“Writing is a lonely art. You tend to sit on your own in a room without a whole lot of feedback, and frankly, your mother’s feedback, your dad’s feedback is not really what you want because they love and adore you. You actually want to read the tough feedback from professional readers or from the agents or managers that you submit your material to in your great quest to get representation.” – Peter Samuelson, screenwriter.
Contests are a great way to get feedback that every writer needs—to understand what is working in the script and what’s not. I chose to enter my drama screenplay, Coaching Class in the Finish Line Competition in 2016 because they promised to give me feedback for my script. What’s more, based on the evaluation, I could re-submit a revised draft. This enabled me to improve my script taking it to the top of the contest table and winning a first runner-up place.
While a contest win can be a great ego boost, it actually is much more than that. It enhances a writer’s credentials. Being ranked among the winners of credible contest improves your chances of getting a foot in the door and having your work read by people who make films and are on the lookout for great scripts.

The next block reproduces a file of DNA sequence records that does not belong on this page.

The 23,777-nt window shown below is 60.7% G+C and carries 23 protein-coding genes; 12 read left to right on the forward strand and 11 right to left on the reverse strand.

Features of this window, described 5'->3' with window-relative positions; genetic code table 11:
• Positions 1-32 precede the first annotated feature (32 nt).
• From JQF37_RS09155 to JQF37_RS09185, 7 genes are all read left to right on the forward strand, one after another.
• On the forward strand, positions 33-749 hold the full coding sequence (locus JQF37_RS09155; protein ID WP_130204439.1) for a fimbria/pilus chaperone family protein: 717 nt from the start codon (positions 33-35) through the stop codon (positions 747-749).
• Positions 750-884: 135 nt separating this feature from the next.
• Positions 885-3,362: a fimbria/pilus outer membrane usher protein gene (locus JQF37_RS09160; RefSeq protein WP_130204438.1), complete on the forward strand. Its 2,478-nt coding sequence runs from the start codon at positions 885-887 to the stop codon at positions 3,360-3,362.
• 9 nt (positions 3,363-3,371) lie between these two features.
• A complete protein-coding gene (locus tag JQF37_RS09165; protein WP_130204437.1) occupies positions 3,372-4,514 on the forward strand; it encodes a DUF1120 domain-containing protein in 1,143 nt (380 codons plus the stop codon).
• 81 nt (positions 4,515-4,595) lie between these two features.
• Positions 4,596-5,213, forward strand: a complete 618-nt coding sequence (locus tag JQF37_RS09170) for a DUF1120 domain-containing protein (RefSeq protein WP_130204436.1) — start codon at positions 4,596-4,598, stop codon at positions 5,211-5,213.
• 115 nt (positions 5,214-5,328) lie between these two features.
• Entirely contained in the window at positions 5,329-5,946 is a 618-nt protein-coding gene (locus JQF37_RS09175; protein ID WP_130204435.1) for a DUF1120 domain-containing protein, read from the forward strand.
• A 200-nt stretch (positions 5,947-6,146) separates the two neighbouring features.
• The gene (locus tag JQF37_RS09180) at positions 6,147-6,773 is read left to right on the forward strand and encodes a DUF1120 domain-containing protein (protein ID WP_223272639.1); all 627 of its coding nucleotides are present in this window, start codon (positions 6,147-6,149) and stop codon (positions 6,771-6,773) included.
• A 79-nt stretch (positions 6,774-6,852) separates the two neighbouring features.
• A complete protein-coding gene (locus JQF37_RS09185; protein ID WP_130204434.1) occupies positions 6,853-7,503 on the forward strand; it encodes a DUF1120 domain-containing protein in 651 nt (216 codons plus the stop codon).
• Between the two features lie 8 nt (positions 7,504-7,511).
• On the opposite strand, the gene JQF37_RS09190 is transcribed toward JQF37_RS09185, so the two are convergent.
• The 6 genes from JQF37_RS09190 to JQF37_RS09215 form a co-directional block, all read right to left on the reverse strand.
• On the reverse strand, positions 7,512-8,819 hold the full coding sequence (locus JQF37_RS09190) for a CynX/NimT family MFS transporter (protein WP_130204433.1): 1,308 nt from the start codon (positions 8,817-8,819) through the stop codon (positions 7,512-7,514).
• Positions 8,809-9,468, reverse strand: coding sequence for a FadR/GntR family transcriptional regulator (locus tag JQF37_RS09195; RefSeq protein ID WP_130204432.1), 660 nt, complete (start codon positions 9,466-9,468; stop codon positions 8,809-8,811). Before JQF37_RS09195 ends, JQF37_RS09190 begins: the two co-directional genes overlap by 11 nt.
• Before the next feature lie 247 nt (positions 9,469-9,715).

The Finish Line competition gave me the confidence to approach a number of top production companies, both in India and in Hollywood as well as agents. Meanwhile, the most prestigious screenwriting contest – the Academy Nicholl Fellowships – which is organised by the same people who run the Oscar Awards came up. And I decided to enter Coaching Class in Nicholl’s. If it ranked well, the chances of it being read by industry professionals across the world would improve manifold. If not, I had nothing to lose!
In July, results season rolled in. And to my great surprise—and delight—Coaching Class had made it to the Quarter Finals. It was one of 361 (out of a total number of 7100 entries) to have made the cut. Excitement kicked in even though I knew the next leg of the contest would be much tougher. By August, I was informed that my script was only one of 151 scripts to advance to the Semi Finals round. I was well and truly stunned and super happy, once it began to sink in.
The feedback from the judges was also sent to me. One judge said, “This drama, set in India, has an interesting, involving story that is full of tension and conflict. Careful attention has been paid to structure and both the main plot and the subplots have strong development.”
Another remarked, “The characters are richly detailed and their goals and dreams feel appropriate and unique to each of their character arcs. Even the ancillary characters…have interesting backstories.”
More importantly, they pointed out what needed work in the story. Unlike Finish Line though, I did not have the chance to submit a revised version. But reaching the Semi Finals of Nicholl’s has boosted my confidence and given me the calling card I need for future interactions with film industry professionals.
Samuelson puts it succinctly: "There is no great victory in writing a script that isn't produced unless it was a stepping stone while you were perfecting your craft in order to be able to write a script that did get made into a film. You just need to do it."